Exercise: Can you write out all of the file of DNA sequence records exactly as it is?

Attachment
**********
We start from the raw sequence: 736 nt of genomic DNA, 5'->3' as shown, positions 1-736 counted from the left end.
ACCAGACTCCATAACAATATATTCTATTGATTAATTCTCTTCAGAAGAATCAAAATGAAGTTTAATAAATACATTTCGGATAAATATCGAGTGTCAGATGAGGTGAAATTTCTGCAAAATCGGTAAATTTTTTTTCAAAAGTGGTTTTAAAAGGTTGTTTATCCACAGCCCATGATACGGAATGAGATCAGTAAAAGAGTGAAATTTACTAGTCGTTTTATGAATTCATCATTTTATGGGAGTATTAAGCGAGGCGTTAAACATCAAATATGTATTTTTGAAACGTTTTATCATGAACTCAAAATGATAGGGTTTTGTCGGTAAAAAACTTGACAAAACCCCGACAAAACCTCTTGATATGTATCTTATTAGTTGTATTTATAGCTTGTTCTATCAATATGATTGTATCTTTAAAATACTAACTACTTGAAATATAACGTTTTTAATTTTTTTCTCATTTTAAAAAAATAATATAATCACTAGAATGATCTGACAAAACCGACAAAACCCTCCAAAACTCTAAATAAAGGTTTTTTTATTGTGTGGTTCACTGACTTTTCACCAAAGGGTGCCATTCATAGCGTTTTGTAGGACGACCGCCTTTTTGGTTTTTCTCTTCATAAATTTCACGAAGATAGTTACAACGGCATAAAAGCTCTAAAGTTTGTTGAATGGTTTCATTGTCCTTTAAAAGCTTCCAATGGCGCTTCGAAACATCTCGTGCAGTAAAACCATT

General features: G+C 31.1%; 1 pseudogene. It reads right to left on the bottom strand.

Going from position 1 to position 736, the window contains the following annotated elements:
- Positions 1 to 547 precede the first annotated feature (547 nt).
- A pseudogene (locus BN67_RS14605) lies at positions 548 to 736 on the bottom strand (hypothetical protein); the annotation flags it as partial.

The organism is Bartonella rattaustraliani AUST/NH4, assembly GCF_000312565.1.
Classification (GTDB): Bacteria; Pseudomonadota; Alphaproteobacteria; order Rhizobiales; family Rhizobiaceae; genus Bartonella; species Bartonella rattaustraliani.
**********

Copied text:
We start from the raw sequence: 736 nt of genomic DNA, 5'->3' as shown, positions 1-736 counted from the left end.
ACCAGACTCCATAACAATATATTCTATTGATTAATTCTCTTCAGAAGAATCAAAATGAAGTTTAATAAATACATTTCGGATAAATATCGAGTGTCAGATGAGGTGAAATTTCTGCAAAATCGGTAAATTTTTTTTCAAAAGTGGTTTTAAAAGGTTGTTTATCCACAGCCCATGATACGGAATGAGATCAGTAAAAGAGTGAAATTTACTAGTCGTTTTATGAATTCATCATTTTATGGGAGTATTAAGCGAGGCGTTAAACATCAAATATGTATTTTTGAAACGTTTTATCATGAACTCAAAATGATAGGGTTTTGTCGGTAAAAAACTTGACAAAACCCCGACAAAACCTCTTGATATGTATCTTATTAGTTGTATTTATAGCTTGTTCTATCAATATGATTGTATCTTTAAAATACTAACTACTTGAAATATAACGTTTTTAATTTTTTTCTCATTTTAAAAAAATAATATAATCACTAGAATGATCTGACAAAACCGACAAAACCCTCCAAAACTCTAAATAAAGGTTTTTTTATTGTGTGGTTCACTGACTTTTCACCAAAGGGTGCCATTCATAGCGTTTTGTAGGACGACCGCCTTTTTGGTTTTTCTCTTCATAAATTTCACGAAGATAGTTACAACGGCATAAAAGCTCTAAAGTTTGTTGAATGGTTTCATTGTCCTTTAAAAGCTTCCAATGGCGCTTCGAAACATCTCGTGCAGTAAAACCATT

General features: G+C 31.1%; 1 pseudogene. It reads right to left on the bottom strand.

Going from position 1 to position 736, the window contains the following annotated elements:
- Positions 1 to 547 precede the first annotated feature (547 nt).
- A pseudogene (locus BN67_RS14605) lies at positions 548 to 736 on the bottom strand (hypothetical protein); the annotation flags it as partial.

The organism is Bartonella rattaustraliani AUST/NH4, assembly GCF_000312565.1.
Classification (GTDB): Bacteria; Pseudomonadota; Alphaproteobacteria; order Rhizobiales; family Rhizobiaceae; genus Bartonella; species Bartonella rattaustraliani.